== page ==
With his 1991 movie "Boyz N the Hood," 24-year-old director John Singleton was both the first African American to earn a Best Director Oscar nomination and he was (and remains) the youngest-ever nominee in the category. The movie has just been remastered and reissued on 4K UHD less than a year after Singleton's death from a stroke at age 51.
The movie highlights its young stars (Cuba Gooding, Jr., Ice Cube and Morris Chestnut in their first big roles) but the heart of the story is Furious Styles, a Vietnam vet and single parent played by a 30-year-old Laurence Fishburne in his breakthrough role.
Singleton was a production assistant on the kids' show "PeeWee's Playhouse" when Fishburne was scraping by playing Cowboy Curtis on Saturday morning TV and taking guest spots on network TV shows. It had been more than a decade since the teenage Fishburne played Tyrone 'Clean' Miller in "Apocalypse Now."
Singleton gave him the shot that launched a career that's included roles as Morpheus in the "The Matrix" movies, the lead on three seasons of "CSI," the Bowery King in two "John Wick" movies, the Rev. Richard Mueller in the Vietnam veteran movie "Last Flag Flying," an Oscar nomination for playing Ike Turner in "What's Love Got to Do with It," the villain in "Ant-Man and the Wasp" and a long run as Pops on "Black-ish." That's one hell of a run, and his performance in "Boyz N the Hood" is what established his talent.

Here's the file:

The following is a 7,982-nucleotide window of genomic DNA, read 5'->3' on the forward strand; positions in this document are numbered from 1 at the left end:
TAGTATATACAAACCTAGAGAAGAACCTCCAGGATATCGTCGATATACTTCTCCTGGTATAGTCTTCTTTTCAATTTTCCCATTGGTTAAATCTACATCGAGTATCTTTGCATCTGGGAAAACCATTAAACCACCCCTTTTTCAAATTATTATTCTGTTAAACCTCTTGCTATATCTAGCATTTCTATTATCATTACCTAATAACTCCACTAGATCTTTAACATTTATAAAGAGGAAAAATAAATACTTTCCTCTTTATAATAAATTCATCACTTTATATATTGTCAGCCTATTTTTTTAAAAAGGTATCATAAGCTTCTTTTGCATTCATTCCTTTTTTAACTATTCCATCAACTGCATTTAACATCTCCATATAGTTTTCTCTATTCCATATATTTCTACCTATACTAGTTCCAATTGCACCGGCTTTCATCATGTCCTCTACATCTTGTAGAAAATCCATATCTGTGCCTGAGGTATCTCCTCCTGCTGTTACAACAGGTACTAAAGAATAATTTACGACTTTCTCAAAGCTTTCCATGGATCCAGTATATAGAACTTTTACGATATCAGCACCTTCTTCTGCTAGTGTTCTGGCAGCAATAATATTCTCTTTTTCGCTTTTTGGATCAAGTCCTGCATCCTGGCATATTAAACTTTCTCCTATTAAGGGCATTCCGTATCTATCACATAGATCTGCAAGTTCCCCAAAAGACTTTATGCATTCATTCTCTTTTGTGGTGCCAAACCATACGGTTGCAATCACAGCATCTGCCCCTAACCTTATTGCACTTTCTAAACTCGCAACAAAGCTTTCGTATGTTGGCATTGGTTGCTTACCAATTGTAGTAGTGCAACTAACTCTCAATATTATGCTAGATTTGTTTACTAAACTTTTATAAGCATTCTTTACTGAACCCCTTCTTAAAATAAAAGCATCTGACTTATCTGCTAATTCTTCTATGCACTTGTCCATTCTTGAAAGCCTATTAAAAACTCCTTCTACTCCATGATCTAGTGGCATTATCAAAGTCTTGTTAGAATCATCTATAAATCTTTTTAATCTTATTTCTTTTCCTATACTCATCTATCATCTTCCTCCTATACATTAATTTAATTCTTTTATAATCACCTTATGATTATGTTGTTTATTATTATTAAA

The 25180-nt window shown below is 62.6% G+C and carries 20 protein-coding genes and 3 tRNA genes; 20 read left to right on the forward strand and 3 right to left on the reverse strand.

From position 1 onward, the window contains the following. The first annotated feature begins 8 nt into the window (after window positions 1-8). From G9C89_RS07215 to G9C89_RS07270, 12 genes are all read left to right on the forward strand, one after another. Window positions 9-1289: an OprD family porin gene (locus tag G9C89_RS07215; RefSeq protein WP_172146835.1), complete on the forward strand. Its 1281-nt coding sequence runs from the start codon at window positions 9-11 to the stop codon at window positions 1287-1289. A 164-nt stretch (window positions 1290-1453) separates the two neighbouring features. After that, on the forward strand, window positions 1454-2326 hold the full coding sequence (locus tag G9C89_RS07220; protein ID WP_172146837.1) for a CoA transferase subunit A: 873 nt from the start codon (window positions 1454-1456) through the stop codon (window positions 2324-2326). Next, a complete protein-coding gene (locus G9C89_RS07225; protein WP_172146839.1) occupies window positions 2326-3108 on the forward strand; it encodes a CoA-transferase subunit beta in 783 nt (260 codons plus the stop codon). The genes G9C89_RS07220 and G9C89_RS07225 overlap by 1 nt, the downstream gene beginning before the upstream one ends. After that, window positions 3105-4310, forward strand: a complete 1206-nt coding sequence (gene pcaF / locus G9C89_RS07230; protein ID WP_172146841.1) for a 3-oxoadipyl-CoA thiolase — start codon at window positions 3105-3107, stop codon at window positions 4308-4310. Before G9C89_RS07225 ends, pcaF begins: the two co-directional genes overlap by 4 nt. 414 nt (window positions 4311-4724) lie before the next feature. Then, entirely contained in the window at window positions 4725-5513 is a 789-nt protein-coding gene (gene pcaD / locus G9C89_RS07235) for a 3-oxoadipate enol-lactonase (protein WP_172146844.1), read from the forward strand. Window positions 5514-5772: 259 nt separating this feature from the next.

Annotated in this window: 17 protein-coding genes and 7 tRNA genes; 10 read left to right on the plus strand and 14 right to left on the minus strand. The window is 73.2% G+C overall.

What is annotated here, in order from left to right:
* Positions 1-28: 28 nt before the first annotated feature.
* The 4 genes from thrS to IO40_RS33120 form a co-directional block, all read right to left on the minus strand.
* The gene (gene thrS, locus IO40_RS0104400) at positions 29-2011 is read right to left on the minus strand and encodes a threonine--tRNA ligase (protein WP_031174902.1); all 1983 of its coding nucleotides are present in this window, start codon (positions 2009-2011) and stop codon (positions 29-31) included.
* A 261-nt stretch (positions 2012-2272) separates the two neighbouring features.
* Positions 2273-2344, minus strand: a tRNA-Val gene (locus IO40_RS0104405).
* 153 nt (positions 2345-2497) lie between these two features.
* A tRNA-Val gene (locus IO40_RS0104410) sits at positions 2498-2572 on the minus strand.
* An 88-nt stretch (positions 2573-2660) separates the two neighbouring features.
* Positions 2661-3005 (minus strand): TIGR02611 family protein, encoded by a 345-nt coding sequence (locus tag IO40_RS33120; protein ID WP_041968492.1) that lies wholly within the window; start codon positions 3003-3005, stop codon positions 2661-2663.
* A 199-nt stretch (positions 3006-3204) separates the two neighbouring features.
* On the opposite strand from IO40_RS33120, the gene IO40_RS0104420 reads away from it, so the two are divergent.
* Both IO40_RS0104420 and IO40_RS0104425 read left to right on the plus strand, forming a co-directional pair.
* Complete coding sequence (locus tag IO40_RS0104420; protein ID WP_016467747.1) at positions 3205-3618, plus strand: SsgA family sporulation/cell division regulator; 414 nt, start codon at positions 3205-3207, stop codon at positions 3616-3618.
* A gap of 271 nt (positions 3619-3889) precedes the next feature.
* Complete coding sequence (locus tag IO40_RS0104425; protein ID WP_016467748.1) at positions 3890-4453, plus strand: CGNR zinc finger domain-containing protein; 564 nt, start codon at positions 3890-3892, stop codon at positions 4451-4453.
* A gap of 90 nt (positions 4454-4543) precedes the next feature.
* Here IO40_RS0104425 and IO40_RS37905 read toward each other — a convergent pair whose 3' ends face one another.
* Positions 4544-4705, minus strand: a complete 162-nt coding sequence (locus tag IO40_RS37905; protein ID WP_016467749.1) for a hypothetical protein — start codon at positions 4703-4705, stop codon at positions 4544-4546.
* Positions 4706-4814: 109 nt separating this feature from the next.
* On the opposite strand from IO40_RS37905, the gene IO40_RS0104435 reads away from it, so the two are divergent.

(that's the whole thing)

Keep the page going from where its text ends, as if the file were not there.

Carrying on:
Styles is a man who builds his own business in South Central Los Angeles, preaches economic empowerment in Compton (to a crowd that includes Whitman Mayo, who played Grady on "Sanford and Son") and tells his son there's no place for a black man in the U.S. Army. While his son's friends meet terrible fates, Furious' son Tre survives the neighborhood and heads off to Atlanta for college.
Gooding (who plays Tre) was twenty-three, just six years younger than the man who played his dad (who was supposed to have fathered him at 17). Still, Fishburne could already project the gravity that's just grown more powerful over the decades.
With all the controversy surrounding N.W.A, it's hard to imagine that the studio didn't know the baggage that came with casting Ice Cube in his first movie role. When American moralists were flipping out over rap records in 1989, no one could've predicted that Cube would become a beloved brand in family entertainment and that Snoop Dogg would be selling breakfast sandwiches for Dunkin'.
The reissue comes with a new tribute to Singleton, and the new print looks spectacular, better on now a TV than it did at the multiplex in 1991. The film is a tribute to parents who raise their kids well in tough circumstances and a portrait of a man who came home from the war to a life of strength, principles and success.